Sumter County Family Connection, United Way of Southwest Georgia Stuff the Bus for Vulnerable KidsPrint This Post
Sumter County’s most vulnerable students returned to school this month with supplies they received at the Stuff the Bus Initiative to help them get ready for, and succeed in, school. Sumter County Family Connection, in partnership with United Way of Southwest Georgia, launched the inaugural community-wide school supply drive that reached hundreds of children from the five local schools.
“With the challenges our community has faced during the pandemic, and before it arrived in Georgia, this initiative provides relief to help the local schoolchildren and teachers with essential school supplies,” said Sheila Veronica Hambrick, Sumter County Family Connection program coordinator and executive director. “The overwhelming support from the community and volunteers, community stakeholders, and local organizations illustrates how collaborative efforts possess the ability to enrich the lives of our community.”
The Georgia Family Connection Collaborative targets its efforts toward families with children and annual income less than 150% of the federal poverty threshold—which accounts for 40.6% of Sumter’s population, according to the latest Georgia KIDS COUNT data—and includes those living in housing authority neighborhoods. This vital work includes providing support, activities, and awareness focused on improving local families’ economic stability.
“Our long-term partnership with Sumter County Family Connection benefits our residents in a multitude of ways,” said Diana Roberts, Americus Housing Authority Resident Services coordinator. “Most importantly, it connects our low-income families to various service agencies and nonprofits that they would not have access to, due to transportation and financial restraints. Through our partnership we’re able to bring these services directly to the residents.”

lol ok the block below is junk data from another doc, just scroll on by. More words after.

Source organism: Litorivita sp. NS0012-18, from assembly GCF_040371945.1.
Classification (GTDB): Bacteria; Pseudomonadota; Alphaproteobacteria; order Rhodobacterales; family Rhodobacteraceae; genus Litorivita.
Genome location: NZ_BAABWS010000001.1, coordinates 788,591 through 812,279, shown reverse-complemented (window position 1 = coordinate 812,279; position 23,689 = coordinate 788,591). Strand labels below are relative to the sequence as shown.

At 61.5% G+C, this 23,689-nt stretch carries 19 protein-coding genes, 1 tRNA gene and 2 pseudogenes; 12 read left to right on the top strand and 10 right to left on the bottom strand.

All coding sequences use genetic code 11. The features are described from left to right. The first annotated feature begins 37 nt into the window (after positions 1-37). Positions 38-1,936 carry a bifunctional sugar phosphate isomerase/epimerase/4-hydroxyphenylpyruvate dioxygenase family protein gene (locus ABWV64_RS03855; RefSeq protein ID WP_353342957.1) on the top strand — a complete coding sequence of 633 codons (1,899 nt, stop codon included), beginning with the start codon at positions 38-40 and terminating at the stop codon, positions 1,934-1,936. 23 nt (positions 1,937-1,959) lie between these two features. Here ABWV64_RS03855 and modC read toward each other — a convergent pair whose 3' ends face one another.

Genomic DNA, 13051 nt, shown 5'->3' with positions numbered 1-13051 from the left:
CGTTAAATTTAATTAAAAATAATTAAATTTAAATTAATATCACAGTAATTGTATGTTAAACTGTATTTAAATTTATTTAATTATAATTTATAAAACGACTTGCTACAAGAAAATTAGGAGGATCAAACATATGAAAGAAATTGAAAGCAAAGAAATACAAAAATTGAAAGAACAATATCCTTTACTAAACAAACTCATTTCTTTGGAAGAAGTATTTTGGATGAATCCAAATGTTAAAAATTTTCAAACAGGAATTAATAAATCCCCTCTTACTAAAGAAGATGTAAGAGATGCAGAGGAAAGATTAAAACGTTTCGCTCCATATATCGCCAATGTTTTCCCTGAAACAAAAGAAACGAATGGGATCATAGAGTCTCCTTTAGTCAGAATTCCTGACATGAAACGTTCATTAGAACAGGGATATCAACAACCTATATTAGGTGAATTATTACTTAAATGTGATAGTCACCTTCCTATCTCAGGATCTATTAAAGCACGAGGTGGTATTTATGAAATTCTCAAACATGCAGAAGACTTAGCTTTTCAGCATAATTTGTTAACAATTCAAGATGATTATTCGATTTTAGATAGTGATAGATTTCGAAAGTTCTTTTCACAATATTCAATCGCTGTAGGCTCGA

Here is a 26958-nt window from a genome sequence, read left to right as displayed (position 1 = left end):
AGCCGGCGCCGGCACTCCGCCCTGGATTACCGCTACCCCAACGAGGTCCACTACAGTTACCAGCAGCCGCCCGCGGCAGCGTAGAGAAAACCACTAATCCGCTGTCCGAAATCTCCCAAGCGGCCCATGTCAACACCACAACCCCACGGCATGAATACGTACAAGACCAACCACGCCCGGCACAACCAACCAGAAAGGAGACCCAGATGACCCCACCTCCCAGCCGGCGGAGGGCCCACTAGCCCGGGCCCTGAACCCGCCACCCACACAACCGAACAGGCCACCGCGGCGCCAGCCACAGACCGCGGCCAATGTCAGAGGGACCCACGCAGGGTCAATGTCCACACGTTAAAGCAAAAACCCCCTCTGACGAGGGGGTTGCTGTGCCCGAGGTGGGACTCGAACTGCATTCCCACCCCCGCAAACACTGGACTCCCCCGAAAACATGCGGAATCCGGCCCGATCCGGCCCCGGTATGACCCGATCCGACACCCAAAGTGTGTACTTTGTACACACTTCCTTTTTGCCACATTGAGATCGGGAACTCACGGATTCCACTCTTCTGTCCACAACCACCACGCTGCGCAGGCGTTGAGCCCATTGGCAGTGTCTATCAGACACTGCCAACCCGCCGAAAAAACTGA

According to Hambrick, Sumter County Family Connection has incorporated a systematic strategy with community stakeholders and partners to support and empower families with how to provide a safe and nurturing environment. The Collaborative works with partners to inform and engage families with children from birth to age 8 with support and activities focused on improving early childhood, family literacy, and thriving parent involvement.
“The Stuff the Bus Initiative was a great benefit to the residents of the Americus Housing Authority,” said Roberts. “Most students reside in single-parent homes and receiving free school supplies took a lot of financial pressure off those parents who otherwise would have had to purchase supplies for their families, which often consist of students in various grades. We would love to see the Stuff the Bus Initiative become an annual event.”
Closing schools in Sumter County during the pandemic has posed a learning disruption, leaving what Hambrick described as children devoid of the academic and social experience.
“The overwhelming changes families have faced set a precedence for us to focus on mental health awareness, which is more vital now than ever,” said Hambrick. “Most of our children come from disadvantaged backgrounds, and this past year has been unique coping with COVID-19.”
The Collaborative will continue to integrate school, health, and human services to ensure that families in the community have a wide range of support that will cover them with the knowledge and experience they need to be self-sufficient.
“Connecting with Sumter County Family Connection and United Way of Southwest Georgia on the Stuff the Bus initiative to provide our students and families with needed school supplies during these critical times was essential,” said Walter Knighton, Sumter County Schools associate superintendent. “The community support for this initiative demonstrates that we can continue to enrich the lives of others through our collaborative efforts. I look forward to our future endeavors.”